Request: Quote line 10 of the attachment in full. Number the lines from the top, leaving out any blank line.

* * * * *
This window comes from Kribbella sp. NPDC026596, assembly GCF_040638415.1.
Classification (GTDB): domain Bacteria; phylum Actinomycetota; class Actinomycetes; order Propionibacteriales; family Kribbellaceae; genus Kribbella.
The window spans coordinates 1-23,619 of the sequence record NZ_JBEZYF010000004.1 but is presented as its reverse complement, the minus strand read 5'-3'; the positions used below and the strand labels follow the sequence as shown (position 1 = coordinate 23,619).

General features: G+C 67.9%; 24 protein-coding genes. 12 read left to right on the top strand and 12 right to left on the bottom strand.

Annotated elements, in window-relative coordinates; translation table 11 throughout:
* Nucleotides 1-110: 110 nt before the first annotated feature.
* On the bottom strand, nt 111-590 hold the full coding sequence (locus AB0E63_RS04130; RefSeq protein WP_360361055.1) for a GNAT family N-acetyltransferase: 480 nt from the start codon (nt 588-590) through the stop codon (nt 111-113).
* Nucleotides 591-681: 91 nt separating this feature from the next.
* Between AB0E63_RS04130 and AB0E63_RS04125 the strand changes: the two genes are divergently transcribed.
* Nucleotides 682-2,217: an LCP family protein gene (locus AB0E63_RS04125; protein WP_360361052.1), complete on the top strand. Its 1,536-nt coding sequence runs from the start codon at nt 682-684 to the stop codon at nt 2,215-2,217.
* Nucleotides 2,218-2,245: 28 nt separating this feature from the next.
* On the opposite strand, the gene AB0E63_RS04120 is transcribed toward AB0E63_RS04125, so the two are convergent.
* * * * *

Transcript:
* Nucleotides 682-2,217: an LCP family protein gene (locus AB0E63_RS04125; protein WP_360361052.1), complete on the top strand. Its 1,536-nt coding sequence runs from the start codon at nt 682-684 to the stop codon at nt 2,215-2,217.